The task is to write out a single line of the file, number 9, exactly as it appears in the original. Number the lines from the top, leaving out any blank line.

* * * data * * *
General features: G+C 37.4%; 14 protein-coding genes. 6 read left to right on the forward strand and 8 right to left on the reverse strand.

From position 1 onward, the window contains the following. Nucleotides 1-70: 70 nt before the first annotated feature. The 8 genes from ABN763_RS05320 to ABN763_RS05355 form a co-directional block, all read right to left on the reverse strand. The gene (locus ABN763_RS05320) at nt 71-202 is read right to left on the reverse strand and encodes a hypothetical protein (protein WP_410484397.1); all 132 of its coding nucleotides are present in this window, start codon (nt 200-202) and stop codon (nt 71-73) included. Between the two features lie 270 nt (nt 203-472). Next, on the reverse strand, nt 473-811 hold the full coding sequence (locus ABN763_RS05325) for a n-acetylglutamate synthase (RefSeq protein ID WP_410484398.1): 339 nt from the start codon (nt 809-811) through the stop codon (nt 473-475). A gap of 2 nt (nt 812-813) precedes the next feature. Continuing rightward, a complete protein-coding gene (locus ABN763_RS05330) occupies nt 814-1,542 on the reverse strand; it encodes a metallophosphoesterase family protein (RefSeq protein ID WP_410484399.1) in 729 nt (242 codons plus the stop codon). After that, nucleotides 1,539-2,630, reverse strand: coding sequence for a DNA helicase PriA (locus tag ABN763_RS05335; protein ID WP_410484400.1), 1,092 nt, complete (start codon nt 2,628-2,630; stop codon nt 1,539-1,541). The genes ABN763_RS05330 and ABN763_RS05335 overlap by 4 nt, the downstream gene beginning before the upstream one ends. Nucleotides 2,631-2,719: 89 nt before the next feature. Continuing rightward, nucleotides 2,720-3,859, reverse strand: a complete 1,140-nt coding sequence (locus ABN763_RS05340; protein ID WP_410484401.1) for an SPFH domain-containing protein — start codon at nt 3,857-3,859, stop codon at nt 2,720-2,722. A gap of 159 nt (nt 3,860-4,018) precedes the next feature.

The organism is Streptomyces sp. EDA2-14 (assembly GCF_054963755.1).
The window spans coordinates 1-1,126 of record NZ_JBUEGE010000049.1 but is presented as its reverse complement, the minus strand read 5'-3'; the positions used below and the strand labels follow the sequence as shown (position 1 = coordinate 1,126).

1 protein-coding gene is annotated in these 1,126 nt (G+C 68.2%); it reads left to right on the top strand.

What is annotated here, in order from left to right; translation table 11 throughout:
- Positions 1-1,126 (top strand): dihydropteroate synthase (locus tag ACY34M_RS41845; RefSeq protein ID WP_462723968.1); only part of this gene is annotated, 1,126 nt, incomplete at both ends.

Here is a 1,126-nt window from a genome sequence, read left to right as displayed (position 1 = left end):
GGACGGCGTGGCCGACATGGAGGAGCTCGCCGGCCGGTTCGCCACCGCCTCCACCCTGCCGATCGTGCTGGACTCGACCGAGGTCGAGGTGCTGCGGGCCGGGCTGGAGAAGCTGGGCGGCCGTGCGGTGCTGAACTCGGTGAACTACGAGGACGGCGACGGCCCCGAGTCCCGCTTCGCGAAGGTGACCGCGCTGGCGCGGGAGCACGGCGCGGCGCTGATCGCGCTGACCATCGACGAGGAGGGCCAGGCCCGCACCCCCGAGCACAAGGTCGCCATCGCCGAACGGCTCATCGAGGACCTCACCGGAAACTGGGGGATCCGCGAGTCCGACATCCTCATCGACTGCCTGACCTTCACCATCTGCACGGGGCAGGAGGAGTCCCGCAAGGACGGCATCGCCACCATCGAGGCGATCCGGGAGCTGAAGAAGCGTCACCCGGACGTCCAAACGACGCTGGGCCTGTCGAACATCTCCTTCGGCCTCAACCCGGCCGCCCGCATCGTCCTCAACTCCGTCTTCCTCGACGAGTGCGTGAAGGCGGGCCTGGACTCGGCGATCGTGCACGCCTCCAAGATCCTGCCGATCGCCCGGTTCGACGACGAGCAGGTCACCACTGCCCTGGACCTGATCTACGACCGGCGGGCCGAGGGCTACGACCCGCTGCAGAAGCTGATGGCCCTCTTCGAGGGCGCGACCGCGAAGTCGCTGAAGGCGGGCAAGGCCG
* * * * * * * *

GGACGGCGTGGCCGACATGGAGGAGCTCGCCGGCCGGTTCGCCACCGCCTCCACCCTGCCGATCGTGCTGGACTCGACCGAGGTCGAGGTGCTGCGGGCCGGGCTGGAGAAGCTGGGCGGCCGTGCGGTGCTGAACTCGGTGAACTACGAGGACGGCGACGGCCCCGAGTCCCGCTTCGCGAAGGTGACCGCGCTGGCGCGGGAGCACGGCGCGGCGCTGATCGCGCTGACCATCGACGAGGAGGGCCAGGCCCGCACCCCCGAGCACAAGGTCGCCATCGCCGAACGGCTCATCGAGGACCTCACCGGAAACTGGGGGATCCGCGAGTCCGACATCCTCATCGACTGCCTGACCTTCACCATCTGCACGGGGCAGGAGGAGTCCCGCAAGGACGGCATCGCCACCATCGAGGCGATCCGGGAGCTGAAGAAGCGTCACCCGGACGTCCAAACGACGCTGGGCCTGTCGAACATCTCCTTCGGCCTCAACCCGGCCGCCCGCATCGTCCTCAACTCCGTCTTCCTCGACGAGTGCGTGAAGGCGGGCCTGGACTCGGCGATCGTGCACGCCTCCAAGATCCTGCCGATCGCCCGGTTCGACGACGAGCAGGTCACCACTGCCCTGGACCTGATCTACGACCGGCGGGCCGAGGGCTACGACCCGCTGCAGAAGCTGATGGCCCTCTTCGAGGGCGCGACCGCGAAGTCGCTGAAGGCGGGCAAGGCCG